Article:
Sunday, February 26, 2017
Journey to Boulder
I went up to Boulder for the Ars Nova group's evening concert of English Renaissance choir music with viola da gamba accompaniment. I arrived early and had an afternoon to while away.
My first step was to visit the Whole Foods Market, which had just announced its closure.
I had been a great fan of its long-ago predecessor, called Wild Oats. I went inside and saw no vestige of the casual hippy charm of Wild Oats. What I saw was the typical Whole Foods soulless glitz.
A 50% off sale was in full swing, and gleaners had stripped most of the shelves bare. A matron in front of me swung her arm and swept an entire shelf of corn chips into her cart. Bargain mania is a terrible thing.
I fled Whole Foods and drove north to find St. John's Episcopal Church, the venue for the evening's concert.
The town of Boulder, nowadays a pocket of smug decadence, is blessed with a splendid assortment of historic church buildings. Great has been its fall!
(A minor aside: I find it puzzling that conservative voters place such hope in the nomination of Neil Gorsuch. He attends this church, one of the most liberal churches in the most left-wing town in Colorado.)
I had planned to take a long walk in the Boulder foothills, but a nasty west wind soon chased me to the warm sanctuary of the Boulder Public Library. I checked out their stacks and perused their art exhibit. This fish, entitled Koi XI, by Buffy Andrews was the most cheerful thing in the exhibit.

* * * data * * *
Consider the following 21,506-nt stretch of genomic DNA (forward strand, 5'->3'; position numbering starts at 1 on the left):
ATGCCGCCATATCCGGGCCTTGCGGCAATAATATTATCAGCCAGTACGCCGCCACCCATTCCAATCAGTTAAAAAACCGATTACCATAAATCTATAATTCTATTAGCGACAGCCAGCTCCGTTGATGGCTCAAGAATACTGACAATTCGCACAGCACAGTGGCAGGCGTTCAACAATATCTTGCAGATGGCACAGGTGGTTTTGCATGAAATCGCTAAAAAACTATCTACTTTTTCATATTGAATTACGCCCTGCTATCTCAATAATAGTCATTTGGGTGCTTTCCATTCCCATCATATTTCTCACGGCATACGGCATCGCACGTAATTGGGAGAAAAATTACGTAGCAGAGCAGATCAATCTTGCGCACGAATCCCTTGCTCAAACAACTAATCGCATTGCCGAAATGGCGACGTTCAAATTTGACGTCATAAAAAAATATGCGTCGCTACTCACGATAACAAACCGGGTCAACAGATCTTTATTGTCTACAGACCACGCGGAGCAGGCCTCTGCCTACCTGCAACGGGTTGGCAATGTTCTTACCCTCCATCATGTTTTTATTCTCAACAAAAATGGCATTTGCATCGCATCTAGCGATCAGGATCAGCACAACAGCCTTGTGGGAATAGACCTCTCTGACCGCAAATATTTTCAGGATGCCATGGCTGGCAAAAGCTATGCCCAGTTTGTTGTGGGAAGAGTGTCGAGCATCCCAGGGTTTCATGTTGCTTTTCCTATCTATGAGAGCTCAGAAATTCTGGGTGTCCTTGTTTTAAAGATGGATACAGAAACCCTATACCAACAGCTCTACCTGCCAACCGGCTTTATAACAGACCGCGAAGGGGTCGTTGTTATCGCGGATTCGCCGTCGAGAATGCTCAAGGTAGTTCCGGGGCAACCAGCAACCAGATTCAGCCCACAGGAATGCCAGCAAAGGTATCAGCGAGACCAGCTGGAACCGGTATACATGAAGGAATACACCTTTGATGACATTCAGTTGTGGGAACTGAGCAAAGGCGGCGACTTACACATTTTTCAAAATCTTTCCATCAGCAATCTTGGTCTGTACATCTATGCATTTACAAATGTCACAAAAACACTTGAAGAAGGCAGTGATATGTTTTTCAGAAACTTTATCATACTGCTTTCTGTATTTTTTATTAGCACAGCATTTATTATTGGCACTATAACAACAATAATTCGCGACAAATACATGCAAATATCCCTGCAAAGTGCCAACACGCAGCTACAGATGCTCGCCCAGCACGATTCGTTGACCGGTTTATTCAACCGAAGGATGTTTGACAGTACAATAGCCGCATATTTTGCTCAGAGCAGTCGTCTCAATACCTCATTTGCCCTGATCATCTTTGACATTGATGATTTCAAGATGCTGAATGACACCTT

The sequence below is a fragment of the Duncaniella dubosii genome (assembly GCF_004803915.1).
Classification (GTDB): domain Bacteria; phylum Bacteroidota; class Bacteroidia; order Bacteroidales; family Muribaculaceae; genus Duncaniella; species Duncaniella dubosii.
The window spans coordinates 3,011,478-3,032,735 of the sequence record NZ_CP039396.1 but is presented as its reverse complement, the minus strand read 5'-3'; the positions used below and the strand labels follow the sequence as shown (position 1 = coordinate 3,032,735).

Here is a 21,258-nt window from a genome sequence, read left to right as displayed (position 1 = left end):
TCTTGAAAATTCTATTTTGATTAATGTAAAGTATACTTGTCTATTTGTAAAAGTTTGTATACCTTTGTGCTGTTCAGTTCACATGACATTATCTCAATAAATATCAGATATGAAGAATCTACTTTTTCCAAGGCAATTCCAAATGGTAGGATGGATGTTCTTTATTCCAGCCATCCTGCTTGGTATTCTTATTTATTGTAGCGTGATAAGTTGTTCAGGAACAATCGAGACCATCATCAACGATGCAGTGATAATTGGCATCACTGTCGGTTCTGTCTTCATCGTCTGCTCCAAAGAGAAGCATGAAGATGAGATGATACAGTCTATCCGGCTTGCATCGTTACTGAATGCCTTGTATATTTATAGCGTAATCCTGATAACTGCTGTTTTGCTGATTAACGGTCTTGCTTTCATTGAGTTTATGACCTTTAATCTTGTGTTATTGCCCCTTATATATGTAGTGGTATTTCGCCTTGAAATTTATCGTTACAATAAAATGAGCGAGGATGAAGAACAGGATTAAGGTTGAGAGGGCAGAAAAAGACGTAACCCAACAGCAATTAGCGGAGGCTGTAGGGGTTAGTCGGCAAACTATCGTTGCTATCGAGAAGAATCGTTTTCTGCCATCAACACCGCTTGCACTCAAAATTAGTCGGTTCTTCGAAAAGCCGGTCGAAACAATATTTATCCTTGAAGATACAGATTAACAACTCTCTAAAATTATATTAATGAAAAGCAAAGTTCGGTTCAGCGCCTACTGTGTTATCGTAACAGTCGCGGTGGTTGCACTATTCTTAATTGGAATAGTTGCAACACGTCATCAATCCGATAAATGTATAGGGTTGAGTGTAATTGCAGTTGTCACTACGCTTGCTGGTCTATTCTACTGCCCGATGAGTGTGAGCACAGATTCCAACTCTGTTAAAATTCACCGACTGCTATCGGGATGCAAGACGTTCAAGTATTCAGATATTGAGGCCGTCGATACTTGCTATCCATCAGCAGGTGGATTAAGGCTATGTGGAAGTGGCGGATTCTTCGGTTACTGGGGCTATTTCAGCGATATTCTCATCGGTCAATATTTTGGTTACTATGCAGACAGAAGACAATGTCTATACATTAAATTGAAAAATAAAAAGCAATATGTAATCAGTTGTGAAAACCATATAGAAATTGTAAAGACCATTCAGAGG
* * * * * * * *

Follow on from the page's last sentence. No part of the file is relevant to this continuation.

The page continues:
I discovered a new novella by Peter S. Beagle, famous for his 1968 book The Last Unicorn. The novella, In Calabria, also features a unicorn. I just finished the novella when the library closed at 6:00 p.m., ejecting me and a great number of homeless into the twilight chill.
I started my walk back toward St. John's and saw a man thronged by a huge flock of ducks. I instantly feared for his life. But all was well. He was flinging bread crumbs out of a great bag. The Duckman of Boulder!
After a brief stop at a deli for a sandwich, I arrived at St. John's to enjoy the concert.
English renaissance music, much more earnest and direct than Italian renaissance music, perks me right up. The choir was in excellent voice and the supporting viol players were marvelous.
Here is a photo I took during intermission. Evidently, I was bumped as I took the shot. The cantilevered organ pipes seem surreal.